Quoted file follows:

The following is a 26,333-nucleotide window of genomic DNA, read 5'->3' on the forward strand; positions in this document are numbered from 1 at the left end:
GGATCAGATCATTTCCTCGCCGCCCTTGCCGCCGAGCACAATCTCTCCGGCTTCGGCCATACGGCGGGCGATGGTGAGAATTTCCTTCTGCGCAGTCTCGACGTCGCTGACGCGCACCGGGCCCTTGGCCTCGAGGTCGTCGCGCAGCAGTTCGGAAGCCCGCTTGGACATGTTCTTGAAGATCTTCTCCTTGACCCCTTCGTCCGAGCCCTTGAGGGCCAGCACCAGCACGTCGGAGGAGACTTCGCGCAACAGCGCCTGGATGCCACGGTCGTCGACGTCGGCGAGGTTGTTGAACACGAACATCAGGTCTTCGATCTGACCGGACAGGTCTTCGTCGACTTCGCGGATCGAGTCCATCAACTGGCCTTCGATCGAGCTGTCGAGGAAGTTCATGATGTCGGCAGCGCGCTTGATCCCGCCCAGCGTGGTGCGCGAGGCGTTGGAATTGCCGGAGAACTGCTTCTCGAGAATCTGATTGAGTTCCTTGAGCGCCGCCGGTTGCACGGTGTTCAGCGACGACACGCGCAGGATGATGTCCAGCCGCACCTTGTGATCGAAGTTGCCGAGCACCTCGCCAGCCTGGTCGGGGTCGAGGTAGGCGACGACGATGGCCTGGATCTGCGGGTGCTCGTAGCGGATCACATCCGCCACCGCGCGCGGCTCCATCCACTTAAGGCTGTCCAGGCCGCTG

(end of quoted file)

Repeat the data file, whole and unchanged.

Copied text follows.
The following is a 26,333-nucleotide window of genomic DNA, read 5'->3' on the forward strand; positions in this document are numbered from 1 at the left end:
GGATCAGATCATTTCCTCGCCGCCCTTGCCGCCGAGCACAATCTCTCCGGCTTCGGCCATACGGCGGGCGATGGTGAGAATTTCCTTCTGCGCAGTCTCGACGTCGCTGACGCGCACCGGGCCCTTGGCCTCGAGGTCGTCGCGCAGCAGTTCGGAAGCCCGCTTGGACATGTTCTTGAAGATCTTCTCCTTGACCCCTTCGTCCGAGCCCTTGAGGGCCAGCACCAGCACGTCGGAGGAGACTTCGCGCAACAGCGCCTGGATGCCACGGTCGTCGACGTCGGCGAGGTTGTTGAACACGAACATCAGGTCTTCGATCTGACCGGACAGGTCTTCGTCGACTTCGCGGATCGAGTCCATCAACTGGCCTTCGATCGAGCTGTCGAGGAAGTTCATGATGTCGGCAGCGCGCTTGATCCCGCCCAGCGTGGTGCGCGAGGCGTTGGAATTGCCGGAGAACTGCTTCTCGAGAATCTGATTGAGTTCCTTGAGCGCCGCCGGTTGCACGGTGTTCAGCGACGACACGCGCAGGATGATGTCCAGCCGCACCTTGTGATCGAAGTTGCCGAGCACCTCGCCAGCCTGGTCGGGGTCGAGGTAGGCGACGACGATGGCCTGGATCTGCGGGTGCTCGTAGCGGATCACATCCGCCACCGCGCGCGGCTCCATCCACTTAAGGCTGTCCAGGCCGCTG